The ability to recycle materials has been around for generations, and as an increasing number of residential and commercial facilities take on the metal, plastic and glass, it has become a common task to put your recycling at the curb on garbage pick-up day. But as mainstream as recycling is, the rules are ever-changing, so the Recycling Identifying Device (R.I.D.) was created to streamline the process.
The R.I.D, designed by U.K.-based company Cohda, scans materials to let the user know whether an item is recyclable or not. It uses near-infrared (NIR) spectroscopy to identify what the item is. Software allows the R.I.D. to match the item with the parameters of accepted items at the local recycling plant. In other words, the software can tell you if the item is accepted locally.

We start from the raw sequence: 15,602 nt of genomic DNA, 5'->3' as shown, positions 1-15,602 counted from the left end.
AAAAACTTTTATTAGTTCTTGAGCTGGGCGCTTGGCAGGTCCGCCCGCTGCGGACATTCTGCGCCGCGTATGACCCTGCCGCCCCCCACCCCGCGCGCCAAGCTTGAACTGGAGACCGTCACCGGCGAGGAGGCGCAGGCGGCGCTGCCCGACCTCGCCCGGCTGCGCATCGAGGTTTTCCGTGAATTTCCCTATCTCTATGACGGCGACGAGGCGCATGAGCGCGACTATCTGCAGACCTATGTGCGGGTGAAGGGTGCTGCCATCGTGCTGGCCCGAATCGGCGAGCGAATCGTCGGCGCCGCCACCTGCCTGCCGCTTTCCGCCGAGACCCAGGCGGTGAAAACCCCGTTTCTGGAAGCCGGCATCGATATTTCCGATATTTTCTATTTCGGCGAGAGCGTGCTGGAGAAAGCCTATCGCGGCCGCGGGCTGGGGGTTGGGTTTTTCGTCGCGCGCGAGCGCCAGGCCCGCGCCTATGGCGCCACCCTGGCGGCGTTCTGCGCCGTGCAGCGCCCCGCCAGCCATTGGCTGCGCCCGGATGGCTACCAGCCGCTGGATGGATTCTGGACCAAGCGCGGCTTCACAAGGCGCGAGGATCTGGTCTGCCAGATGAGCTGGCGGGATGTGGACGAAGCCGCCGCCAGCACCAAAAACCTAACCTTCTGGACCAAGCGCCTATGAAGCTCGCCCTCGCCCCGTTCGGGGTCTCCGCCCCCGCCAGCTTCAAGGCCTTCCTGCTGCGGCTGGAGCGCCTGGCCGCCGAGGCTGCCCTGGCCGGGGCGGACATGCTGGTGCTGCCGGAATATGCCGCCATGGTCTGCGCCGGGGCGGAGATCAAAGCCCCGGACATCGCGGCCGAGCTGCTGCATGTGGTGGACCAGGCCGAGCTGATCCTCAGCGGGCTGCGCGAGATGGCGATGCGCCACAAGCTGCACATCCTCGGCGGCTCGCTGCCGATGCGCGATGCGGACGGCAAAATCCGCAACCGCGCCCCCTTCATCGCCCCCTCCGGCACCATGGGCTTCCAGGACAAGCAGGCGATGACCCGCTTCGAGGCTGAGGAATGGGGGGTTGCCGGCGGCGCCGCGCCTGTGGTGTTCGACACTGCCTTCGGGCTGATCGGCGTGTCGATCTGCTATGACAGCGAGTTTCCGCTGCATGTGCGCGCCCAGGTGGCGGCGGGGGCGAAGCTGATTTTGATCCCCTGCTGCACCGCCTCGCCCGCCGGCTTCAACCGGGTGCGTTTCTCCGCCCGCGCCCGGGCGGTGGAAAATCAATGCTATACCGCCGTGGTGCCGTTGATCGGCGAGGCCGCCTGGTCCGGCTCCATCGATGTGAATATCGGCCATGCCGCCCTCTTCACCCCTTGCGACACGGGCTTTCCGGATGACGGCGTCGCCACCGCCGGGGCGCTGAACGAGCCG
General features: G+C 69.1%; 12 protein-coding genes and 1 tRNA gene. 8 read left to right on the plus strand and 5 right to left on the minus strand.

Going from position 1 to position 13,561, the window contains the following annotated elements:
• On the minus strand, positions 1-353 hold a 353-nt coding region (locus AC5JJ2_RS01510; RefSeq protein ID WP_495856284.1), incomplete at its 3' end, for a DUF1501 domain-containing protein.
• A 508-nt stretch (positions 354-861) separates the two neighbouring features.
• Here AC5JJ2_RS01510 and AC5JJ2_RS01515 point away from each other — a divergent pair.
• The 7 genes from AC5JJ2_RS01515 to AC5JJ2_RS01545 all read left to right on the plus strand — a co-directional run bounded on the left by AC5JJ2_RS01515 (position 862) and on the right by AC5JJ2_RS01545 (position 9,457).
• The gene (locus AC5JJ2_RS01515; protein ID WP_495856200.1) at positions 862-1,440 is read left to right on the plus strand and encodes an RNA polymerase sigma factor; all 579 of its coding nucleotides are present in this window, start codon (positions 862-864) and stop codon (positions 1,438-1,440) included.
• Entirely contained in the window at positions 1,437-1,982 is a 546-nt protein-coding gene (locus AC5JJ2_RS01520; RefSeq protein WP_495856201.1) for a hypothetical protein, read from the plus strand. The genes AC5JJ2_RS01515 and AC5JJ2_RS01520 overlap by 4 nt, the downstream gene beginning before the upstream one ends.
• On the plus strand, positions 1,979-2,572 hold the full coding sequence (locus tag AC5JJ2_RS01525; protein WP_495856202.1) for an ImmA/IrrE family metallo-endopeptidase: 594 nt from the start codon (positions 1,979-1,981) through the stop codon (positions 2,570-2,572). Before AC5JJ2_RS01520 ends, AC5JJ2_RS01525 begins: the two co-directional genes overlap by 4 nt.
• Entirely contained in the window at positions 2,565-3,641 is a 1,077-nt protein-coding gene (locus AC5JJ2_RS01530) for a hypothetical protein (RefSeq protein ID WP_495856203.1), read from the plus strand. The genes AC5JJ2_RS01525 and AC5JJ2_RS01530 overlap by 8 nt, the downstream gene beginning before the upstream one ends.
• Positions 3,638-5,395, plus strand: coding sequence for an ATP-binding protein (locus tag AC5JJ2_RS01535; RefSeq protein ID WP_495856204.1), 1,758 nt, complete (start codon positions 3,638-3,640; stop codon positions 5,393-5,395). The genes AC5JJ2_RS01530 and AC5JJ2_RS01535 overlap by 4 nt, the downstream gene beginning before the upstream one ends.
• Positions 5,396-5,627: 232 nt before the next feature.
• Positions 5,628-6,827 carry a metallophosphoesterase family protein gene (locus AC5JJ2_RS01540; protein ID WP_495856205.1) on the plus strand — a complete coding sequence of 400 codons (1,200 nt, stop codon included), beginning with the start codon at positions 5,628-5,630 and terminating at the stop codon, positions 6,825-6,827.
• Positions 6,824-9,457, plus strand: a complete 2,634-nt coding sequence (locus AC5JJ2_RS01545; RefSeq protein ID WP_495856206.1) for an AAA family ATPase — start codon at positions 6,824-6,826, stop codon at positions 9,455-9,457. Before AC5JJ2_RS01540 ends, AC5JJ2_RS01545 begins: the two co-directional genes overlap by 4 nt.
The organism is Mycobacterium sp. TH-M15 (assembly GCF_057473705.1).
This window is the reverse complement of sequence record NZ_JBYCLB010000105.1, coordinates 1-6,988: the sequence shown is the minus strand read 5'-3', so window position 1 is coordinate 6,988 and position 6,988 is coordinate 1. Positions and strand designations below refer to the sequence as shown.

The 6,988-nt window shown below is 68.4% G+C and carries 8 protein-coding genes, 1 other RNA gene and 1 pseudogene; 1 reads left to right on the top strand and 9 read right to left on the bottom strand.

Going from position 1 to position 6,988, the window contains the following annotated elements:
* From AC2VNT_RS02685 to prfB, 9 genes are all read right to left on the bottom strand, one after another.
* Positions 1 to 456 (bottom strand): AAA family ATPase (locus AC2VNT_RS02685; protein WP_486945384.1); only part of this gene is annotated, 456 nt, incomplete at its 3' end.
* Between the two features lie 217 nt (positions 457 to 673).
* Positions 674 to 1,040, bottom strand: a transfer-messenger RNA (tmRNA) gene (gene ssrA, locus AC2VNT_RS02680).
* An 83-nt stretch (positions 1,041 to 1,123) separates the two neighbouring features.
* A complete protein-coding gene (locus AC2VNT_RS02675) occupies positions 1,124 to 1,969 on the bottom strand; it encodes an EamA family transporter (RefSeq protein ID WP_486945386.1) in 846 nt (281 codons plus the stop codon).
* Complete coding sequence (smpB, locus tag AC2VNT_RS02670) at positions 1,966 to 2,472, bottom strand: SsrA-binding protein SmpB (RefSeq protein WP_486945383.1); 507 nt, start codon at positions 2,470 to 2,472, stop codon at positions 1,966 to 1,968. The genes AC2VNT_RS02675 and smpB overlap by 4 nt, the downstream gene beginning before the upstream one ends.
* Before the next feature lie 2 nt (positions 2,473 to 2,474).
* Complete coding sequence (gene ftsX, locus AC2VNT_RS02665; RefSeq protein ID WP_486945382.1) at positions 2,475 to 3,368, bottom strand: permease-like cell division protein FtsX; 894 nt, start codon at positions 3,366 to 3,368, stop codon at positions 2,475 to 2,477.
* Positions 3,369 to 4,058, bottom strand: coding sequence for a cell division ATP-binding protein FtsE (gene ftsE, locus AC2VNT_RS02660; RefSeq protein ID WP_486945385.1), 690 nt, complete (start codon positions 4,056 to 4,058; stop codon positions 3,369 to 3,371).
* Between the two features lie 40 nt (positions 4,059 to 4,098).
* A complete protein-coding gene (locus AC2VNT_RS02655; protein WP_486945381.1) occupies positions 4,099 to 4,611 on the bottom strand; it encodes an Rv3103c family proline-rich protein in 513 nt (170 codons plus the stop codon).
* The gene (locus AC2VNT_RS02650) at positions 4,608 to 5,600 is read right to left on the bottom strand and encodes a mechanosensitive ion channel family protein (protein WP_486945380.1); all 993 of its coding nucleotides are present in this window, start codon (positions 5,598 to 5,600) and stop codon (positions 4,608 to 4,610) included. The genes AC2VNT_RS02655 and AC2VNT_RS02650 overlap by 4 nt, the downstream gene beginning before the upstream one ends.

The simple-to-use, handheld device is intended for use by waste organizations; the goal is to have the waste facility provide the device to each household. The device will help keep recyclable items out of the landfills and the oceans. Almost as bad as misdirected recyclable items are the materials that end up in the recycling bin where they don’t belong. These disallowed containers can contaminate other items on the recycling line, causing them to be thrown out.
Most people have good intentions when it comes to recycling, but every township seems to have its own regulations regarding what is and what isn’t acceptable. Even at that, the list changes frequently. With this in mind, the R.I.D. accepts updates as they are released to keep the consumer informed. The device even has a system in place to release updated information in a way that anyone can access it easily. R.I.D. doesn’t require software, a computer or a smartphone; instead, when an update becomes available, a rewritable RFID card is attached to the household waste bin. Consumers then touch the R.I.D. to the RFID card to transfer the update automatically.
Because the entire project is focused on reducing waste and cleaning up waste systems, the R.I.D. can be disassembled and recycled at the end of its lifecycle.
Images via Cohda